I struggle with anxiety. As long as I can remember, I can recall battling worry and concern.
I am cautious not to say that I am anxious as that implies something not true. I do battle it, however. It is one of my greatest struggles, and I know that if I am to grow in the spiritual life, I need to make strides into a more peaceful and joyful experience of life.
My earliest memories are playing organized basketball. My dad would tell me, “you can’t catch the ball if you are biting your nails.” I am not sure why I was so hard on myself. I didn’t have to impress anyone as my skills were never mistaken as “Jordanesque.”
I also remember graduating grammar school, and at the rehearsal the day before, I was invited to “accept” my diploma and shake my teacher’s hand. My palm was sweaty, and she reacted, saying “why is your hand so wet?” I was embarrassed and didn’t know how to calm down enough to keep my hand dry. It was unfortunately the focus of the next night when I accepted the diploma for real.
Anxiety continues to be a struggle for me. My incorrect mindset reminds me that a day well spent is a day where my “to-do’s” are all checked off. This is never the case, and if I allow it, I can stay up for hours worrying about what is left to do, and when I can accomplish it.
Spiritually, I am constantly reminded to battle this anxiety by living in the moment. This is a great spiritual test as I am conditioned to look at what is next.
For example, my “happy place” is Citi Field, home of the New York Mets. I can be at a baseball game, having a beer and truly enjoying the atmosphere. At some point, I will look at the clock. I will begin to anticipate traffic, the time I will get home, and all that awaits me. If I took the train, I will worry about how long it will take to catch the bus on Roosevelt Avenue. From my happy place I move to a worry place.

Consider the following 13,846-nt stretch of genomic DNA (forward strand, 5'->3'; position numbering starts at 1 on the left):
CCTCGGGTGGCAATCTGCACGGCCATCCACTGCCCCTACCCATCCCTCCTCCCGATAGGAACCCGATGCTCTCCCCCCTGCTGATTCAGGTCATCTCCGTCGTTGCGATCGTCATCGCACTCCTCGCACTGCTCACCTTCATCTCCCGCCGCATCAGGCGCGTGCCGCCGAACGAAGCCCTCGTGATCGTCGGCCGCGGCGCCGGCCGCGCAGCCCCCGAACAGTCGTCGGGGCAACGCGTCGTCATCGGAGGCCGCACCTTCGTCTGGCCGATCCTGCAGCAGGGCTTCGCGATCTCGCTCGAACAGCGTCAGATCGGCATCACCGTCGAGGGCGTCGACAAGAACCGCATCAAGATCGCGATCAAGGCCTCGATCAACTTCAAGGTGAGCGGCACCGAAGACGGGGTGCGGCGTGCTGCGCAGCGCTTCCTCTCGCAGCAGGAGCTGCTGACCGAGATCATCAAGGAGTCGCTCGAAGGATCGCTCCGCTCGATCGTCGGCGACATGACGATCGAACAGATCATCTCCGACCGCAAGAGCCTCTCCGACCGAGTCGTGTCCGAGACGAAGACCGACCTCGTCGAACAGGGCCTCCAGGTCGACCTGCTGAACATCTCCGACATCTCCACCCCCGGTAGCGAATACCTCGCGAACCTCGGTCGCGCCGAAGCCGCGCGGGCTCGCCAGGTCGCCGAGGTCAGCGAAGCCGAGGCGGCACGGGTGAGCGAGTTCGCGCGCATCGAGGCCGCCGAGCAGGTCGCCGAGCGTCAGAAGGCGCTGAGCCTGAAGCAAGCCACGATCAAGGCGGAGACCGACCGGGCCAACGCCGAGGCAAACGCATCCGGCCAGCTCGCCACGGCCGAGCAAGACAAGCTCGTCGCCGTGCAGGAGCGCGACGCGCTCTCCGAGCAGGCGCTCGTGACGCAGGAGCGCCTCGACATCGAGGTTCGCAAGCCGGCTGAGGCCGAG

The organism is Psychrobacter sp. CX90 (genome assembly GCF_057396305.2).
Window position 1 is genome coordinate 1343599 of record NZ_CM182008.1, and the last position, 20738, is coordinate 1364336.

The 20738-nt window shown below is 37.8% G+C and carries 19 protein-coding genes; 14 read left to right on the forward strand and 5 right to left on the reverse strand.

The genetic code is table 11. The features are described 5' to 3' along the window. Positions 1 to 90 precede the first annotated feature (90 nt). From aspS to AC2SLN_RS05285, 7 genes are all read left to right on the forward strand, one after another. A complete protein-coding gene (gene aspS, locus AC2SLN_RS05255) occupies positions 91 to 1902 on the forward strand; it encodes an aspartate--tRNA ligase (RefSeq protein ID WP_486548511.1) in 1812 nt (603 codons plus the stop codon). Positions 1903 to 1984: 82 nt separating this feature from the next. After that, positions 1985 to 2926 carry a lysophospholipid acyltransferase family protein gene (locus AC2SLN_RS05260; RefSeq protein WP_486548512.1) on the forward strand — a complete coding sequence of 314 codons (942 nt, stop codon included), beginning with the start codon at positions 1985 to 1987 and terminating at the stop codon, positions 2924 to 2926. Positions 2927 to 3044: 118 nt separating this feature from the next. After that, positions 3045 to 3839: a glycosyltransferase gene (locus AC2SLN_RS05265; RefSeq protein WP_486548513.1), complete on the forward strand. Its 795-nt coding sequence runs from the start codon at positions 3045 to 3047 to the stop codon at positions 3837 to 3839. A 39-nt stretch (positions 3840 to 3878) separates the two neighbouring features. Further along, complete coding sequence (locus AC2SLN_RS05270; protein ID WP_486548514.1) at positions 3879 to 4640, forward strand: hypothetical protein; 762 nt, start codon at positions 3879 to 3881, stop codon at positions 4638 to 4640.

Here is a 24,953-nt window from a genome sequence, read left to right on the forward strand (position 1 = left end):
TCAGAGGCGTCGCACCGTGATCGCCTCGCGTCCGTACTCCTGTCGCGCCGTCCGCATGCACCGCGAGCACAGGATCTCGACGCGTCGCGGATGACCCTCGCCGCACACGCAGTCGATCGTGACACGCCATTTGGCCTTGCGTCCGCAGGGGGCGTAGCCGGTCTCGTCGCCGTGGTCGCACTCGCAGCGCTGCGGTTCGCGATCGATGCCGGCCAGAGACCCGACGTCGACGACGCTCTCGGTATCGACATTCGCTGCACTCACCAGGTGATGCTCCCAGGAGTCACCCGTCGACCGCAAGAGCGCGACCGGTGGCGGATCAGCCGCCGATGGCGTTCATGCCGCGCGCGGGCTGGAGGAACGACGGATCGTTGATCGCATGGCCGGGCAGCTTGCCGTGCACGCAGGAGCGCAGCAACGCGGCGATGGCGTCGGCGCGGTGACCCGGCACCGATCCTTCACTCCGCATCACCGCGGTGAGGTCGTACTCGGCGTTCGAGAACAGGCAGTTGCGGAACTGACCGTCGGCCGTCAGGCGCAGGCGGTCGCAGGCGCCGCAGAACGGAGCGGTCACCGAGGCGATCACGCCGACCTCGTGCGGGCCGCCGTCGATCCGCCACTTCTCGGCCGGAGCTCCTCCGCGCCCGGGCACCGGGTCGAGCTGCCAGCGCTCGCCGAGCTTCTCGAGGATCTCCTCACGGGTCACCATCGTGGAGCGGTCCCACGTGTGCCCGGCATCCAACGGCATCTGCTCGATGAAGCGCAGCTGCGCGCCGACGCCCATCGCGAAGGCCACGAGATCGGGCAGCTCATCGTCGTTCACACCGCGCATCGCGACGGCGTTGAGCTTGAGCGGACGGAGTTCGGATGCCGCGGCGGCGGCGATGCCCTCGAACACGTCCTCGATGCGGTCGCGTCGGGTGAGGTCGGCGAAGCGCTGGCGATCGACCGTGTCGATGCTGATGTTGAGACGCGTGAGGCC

This state of worry does not leave easily. Yet, I find hope in those moments when I was present, when I focused on the task at hand. I think of my wedding in taking the advice of a friend who said, “be sure to take ten minutes to watch, and soak in the moment.” I recall sitting at my table, watching loved ones gather, knowing that they were here to celebrate love. Many of those in attendance have returned to God. This lesson should be a constant reminder to appreciate those in my presence as a present.
I recall being present when my wife was giving birth to my daughter, and how as things were getting worse, I could only pray. Hours later, I met my daughter in the NICU. She held my finger and I am not sure I was ever as present to a moment as I was in that experience.
My daughter teaches me to stop and to simply be. With a child, the “to-do” list only grows. To be present to her as she experiences life is a constant reminder of how I should approach this day, and every day, despite all the things to do each day.
I also combat anxiety by writing. Writing allows me to create, and in doing so, to surrender to the Spirit moving through me. I battle outside thoughts and interruptions, but as I return to the screen, I simply am.
Being present to the moment at hand is all there is.
Buddha teaches us, “the secret of health for both mind and body is not to mourn the past, worry about the future, or anticipate troubles, but to live in the present moment wisely and earnestly.”
As we journey together, how do you live in the present moment, wisely and earnestly?